- Choice D is the only one that has 60x squared
- as the third term.
- So we're done.
- We didn't even have to go to the fourth term.
- So, by carefully looking at the choices we actually only
- have to evaluate one of the terms.
- Next problem.
- Let's see.
- All right.
- Problem 69.
- They say-- let me copy and paste it-- what is the sum of
- the infinite geometric series, 1/2 plus 1/4 plus 1/8 all the
- way up there.
- I'll be frank.
- I do now remember the formula.
- But a lot of times in life you might forget the formula.
- And there's a trick is to re-proving
- the formula for yourself.
- Just in case you forget it when you're 32
- years old like me.
- So let's say that I'm trying to find the infinite sum of a
- geometric series.
- So let's say that the sum-- and I'm going to re-prove it
- right here in the midst of this test. And I've done this
- in midst of tests and it's saved me.
- So it's nice to know the proof.
- And it actually impresses people, if you know people who
- are impressed by proofs.
- So let's say the sum is equal to a to the 0-- well actually
- let's say-- well, see this is interesting.
- Because they're starting at 1/2.
- Actually let's just do the concrete numbers.
- Because we want to figure out this exact sum.
- So let's say that the sum is equal to 1/2 to the 1 1/2
- squared plus 1/2 to the third-- it's the whole 1/2 to
- the third-- plus-- and you just keep going.
- Fair enough.
- Now let's take 1/2 times the sum.
- So 1/2 times this.
- What is this equal to?
- Well if I took 1/2 times this whole thing, now 1/2, I would
- have to distribute it over each of these terms. So 1/2
- times this term, times this first term, 1/2 times 1/2 to
- the first, well that's now going to be 1/2 squared.
- 1/2 squared.
- All I did is I'm distributing this 1/2 times each of the
- terms. 1/2 times 1/2 to the first. That's 1/2 squared.
- Now 1/2 times 1/2 squared, well that's going to be 1/2 to
- the third power.
- And it just keeps going.
- It's an infinite series.
- So let me ask you something.
- If I subtracted this from that, what do I get?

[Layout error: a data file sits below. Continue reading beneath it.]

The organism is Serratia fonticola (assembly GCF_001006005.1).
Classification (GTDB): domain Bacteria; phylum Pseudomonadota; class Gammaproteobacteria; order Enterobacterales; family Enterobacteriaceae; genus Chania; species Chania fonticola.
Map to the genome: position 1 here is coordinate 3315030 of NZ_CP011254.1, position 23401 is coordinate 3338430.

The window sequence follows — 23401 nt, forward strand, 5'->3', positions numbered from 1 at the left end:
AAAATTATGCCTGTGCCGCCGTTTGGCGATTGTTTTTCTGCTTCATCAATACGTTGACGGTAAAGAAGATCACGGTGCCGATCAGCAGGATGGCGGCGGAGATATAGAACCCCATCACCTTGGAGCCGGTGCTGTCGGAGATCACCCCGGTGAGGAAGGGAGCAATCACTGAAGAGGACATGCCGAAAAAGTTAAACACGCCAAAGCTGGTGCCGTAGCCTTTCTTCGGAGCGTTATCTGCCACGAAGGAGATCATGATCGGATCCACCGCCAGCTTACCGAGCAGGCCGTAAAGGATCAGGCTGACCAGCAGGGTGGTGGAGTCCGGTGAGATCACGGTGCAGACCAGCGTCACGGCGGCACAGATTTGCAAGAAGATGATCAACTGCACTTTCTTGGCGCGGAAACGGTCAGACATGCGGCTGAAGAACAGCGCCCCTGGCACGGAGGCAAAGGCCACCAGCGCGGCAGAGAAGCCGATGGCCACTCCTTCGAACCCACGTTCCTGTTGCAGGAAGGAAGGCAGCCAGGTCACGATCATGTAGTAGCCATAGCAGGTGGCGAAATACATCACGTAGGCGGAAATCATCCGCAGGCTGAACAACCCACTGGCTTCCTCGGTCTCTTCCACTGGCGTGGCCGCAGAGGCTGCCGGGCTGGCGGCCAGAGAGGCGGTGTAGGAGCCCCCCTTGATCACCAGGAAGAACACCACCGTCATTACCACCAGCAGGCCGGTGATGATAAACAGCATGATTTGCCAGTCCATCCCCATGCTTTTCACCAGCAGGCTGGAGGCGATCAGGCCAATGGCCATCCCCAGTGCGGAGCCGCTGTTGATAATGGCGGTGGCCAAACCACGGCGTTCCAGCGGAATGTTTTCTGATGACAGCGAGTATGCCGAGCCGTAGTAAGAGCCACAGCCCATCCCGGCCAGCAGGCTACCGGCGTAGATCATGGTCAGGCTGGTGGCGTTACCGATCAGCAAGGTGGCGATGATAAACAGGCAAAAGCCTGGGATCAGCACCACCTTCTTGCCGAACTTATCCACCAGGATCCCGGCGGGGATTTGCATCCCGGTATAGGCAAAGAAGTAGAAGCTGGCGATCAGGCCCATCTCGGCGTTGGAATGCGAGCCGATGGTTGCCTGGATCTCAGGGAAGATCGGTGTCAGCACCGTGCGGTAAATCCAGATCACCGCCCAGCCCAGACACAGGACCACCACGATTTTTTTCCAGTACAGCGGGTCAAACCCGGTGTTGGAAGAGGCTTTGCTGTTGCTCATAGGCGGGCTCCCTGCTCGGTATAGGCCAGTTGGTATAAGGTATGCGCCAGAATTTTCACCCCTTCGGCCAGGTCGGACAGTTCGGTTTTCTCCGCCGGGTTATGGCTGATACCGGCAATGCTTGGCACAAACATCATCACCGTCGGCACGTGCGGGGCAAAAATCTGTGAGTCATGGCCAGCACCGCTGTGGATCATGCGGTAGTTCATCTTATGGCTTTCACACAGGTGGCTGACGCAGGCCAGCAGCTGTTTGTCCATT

- Let's see what I get.
- So I get S minus 1/2 S-- I'm subtracting that from that--
- is equal to this minus this.
- Well if I'm subtracting the green stuff from the yellow
- stuff, this is going to cancel out with that, that's going to
- cancel out with that.
- And all I'm going to be left with is this
- first thing right here.
- That's the trick.
- And you could prove it generally for any base.
- And I thought it was interesting because a lot of
- times they start with the 0th power.
- And this problem was interesting because they start
- with 1/2 to the first power.
- So anyway let's figure it out.
- S minus 1/2 S, well that's just 1/2 S.
- 1/2 S is equal to 1/2.
- And then you have S is-- divided both sides by 1/2 or
- multiply both sides by 2 and you get-- S is equal to 1.
- Now, a lot of you may know there is a formula.
- Let me tell you what the formula says.
- The formula that you may or may not have memorized, is if
- you start at n is equal to 0 and if you go to infinity of a
- to the n-- in this case a is 1/2-- this is going to be
- equal to 1 over 1 minus a.
- So your natural reaction would have been, oh OK, well that
- sum that we saw, that's equal to the sum of n is equal to 0
- to infinity of 1/2 to the n, which would be equal to 1 over
- 1 minus 1/2.
- What's that?
- 1 minus 1, that's 1 over 1/2, which would be equal to 2.
- And you'd be like, my God, what did I do wrong there?
- And I'll show you what you did wrong.
- This sum that you took the sum of-- remember n is starting at
- 0-- so this sum that sums up to 2 is 1/2 to 0 is 1 plus 1/2
- to the 1, 1/2, plus 1/2 squared, 1/4, plus 1/8, so on
- and so forth.
- That is equal to 2.
- This problem-- and that's why it was a little tricky-- this
- problem, they didn't want this sum, they wanted this sum.
- 1/2 plus 1/4 plus 1/8 plus, so forth and so on.
- So they wanted everything but this 1.
- So if you subtracted this 1 from both sides then you would
- say, oh this sum must be equal to 1, which is the answer we
- got that way.
- So that's why sometimes, memorizing formulas, this
- formula's a nice formula to memorize, it's very simple.
- But it sometimes becomes really confusing when you're
- like, oh boy, but this is when n starts 0 but what happens
- when n starts at 1.
- And to some degree I really like this problem because it's
- testing you to see if you really understand what the
- formula's all about.
- Anyway, I'll see you in the next video.